Seattle, Washington, now Los Angeles-based pianist and composer Greg Reitan, a graduate of the Thornton School of Music at the University of Southern California, released this, his debut disc, at the beginning of 2009. Reitan, a composer and supervisor of music for television and film, has his own production company, Evergreen Point Music, which does work for CBS Television, Warner Brothers, CNN networks, XM Satellite Radio, ABC News, and NBC News. As a classical composer he has won numerous awards. His "Clarinet Concerto: In Three Movements" was performed by the USC Symphony conducted by Donald Crockett with soloist Donald Foster.
With a touch so light and a comping style behind his own and bass solos so sparse one can’t help but be reminded of Vince Guaraldi, it doesn’t hurt that the drums are mixed a bit cavernously like Guaraldi’s Charlie Brown Christmas recording, Reitan’s first Sunnyside recording shows the pianist to be a sensitive and technically facile musician. Rare in these days of piano pounders, Reitan’s smooth lines, sweet sense of swing, and delightfully hip manner of approaching melodies, shows teh pianist to be a welcomed breath of fresh air into a market overstuffed with piano trios that aim for grand expression and overblown preponderance of ruthless drive. With Reitan one finds a musician who can play as fast as anyone, yet only uses his ample technique when the moment is right.
On "Star Song" Reitan’s furiously flowing speedily rushing notes only arrive at points dictated by taste and preparation. In the hands of less knowledgeable or mature musicians this kind of technique would be wasted, but here they find delicate and finely crafted expression. The pianist intuitively understands phrase and how they flow both within themselves and how they’re intimately connected to both previous and subsequently unfolding line constructs. That said nothing ever seems out of place as Reitan’s deft handling of melody, harmony and rhythm all collect together to find delicately turned moments of true fancy.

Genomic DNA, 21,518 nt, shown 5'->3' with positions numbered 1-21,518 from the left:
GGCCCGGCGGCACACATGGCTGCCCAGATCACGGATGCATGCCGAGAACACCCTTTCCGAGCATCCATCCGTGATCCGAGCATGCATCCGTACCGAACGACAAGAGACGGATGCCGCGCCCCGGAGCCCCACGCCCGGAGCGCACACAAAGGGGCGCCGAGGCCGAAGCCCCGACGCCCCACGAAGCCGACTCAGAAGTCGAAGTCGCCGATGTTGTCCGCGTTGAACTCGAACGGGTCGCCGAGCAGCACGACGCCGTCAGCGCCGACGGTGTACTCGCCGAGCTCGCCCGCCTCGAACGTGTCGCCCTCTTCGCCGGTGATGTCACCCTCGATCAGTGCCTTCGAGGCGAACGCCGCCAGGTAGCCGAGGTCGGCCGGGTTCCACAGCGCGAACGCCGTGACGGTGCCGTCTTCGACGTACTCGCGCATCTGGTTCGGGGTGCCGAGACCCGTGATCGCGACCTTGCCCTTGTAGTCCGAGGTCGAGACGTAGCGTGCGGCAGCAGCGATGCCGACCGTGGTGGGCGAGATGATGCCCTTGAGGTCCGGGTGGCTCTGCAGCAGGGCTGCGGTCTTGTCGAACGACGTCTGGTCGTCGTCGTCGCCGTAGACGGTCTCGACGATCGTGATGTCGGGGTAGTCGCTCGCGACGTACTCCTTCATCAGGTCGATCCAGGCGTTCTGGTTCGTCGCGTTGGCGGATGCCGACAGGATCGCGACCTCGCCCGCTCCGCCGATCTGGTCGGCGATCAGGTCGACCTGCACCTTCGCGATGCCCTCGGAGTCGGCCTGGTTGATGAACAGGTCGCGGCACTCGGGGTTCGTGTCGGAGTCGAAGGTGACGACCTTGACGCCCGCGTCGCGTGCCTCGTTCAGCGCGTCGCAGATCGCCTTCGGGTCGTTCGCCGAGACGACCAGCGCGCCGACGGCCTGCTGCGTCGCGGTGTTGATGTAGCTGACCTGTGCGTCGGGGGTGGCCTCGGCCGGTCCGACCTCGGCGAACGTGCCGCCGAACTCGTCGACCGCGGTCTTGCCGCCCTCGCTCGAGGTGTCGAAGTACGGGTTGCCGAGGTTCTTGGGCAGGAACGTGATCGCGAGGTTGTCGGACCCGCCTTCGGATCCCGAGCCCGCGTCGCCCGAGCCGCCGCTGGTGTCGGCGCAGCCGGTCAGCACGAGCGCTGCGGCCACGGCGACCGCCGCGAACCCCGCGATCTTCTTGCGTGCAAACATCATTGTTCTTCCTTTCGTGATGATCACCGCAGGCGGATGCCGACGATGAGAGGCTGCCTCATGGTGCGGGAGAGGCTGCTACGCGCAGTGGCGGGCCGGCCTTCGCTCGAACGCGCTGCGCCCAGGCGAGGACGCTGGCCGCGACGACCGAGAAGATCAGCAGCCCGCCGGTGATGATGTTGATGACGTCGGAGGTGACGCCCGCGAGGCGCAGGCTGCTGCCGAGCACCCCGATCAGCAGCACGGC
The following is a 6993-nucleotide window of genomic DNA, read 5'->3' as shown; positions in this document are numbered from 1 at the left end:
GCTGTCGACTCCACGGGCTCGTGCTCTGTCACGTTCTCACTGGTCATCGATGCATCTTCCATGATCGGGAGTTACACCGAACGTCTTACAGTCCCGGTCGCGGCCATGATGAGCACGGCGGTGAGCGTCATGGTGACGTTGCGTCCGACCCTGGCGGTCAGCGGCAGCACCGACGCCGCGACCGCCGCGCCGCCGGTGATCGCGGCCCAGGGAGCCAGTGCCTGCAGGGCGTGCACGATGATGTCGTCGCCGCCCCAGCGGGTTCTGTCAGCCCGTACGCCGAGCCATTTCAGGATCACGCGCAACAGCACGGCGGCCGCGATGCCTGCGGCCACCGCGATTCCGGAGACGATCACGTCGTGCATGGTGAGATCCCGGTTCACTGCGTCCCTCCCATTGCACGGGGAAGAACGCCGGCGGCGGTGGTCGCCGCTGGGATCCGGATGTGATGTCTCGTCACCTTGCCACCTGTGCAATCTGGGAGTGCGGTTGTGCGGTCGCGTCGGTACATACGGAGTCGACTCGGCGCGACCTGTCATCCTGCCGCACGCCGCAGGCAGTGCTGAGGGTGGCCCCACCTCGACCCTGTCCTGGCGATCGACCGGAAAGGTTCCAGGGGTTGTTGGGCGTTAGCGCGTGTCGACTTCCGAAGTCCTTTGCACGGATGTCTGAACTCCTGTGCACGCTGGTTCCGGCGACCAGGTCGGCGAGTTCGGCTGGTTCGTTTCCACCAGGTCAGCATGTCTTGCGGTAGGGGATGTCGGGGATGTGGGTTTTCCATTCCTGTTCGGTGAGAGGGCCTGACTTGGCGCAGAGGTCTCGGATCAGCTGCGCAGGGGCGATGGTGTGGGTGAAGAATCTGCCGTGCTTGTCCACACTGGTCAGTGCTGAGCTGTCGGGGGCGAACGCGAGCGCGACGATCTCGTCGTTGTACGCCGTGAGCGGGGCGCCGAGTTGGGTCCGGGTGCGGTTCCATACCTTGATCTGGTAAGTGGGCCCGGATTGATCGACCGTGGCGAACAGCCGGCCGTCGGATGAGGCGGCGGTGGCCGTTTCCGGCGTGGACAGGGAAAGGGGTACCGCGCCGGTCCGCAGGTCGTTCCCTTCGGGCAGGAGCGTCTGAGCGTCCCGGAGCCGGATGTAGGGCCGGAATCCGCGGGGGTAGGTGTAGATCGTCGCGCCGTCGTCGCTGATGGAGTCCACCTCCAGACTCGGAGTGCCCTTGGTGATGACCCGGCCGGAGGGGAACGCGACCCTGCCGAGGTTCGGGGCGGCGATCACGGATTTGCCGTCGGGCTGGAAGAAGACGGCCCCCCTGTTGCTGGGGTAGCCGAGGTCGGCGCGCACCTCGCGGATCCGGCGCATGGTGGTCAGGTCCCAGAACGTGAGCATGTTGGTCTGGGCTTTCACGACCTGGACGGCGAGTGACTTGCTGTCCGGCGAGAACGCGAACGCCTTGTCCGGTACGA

This same kind of conscious thought process is displayed throughout the disc. At times Reitan is more introspective than others, as on "The Wayfarer," and at times more playful, as on a truly charmingly bopped up turn on John Coltrane’s "Giant Steps," but essentially Reitan is the real deal. Obviously not swayed by others, Reitan has his own fully formed mature conceptualizations. With simple but completely in the moment support from studio bassist Jack Daro and drummer Dean Koba, Reitan is truly the star of this disc and one well worth checking out.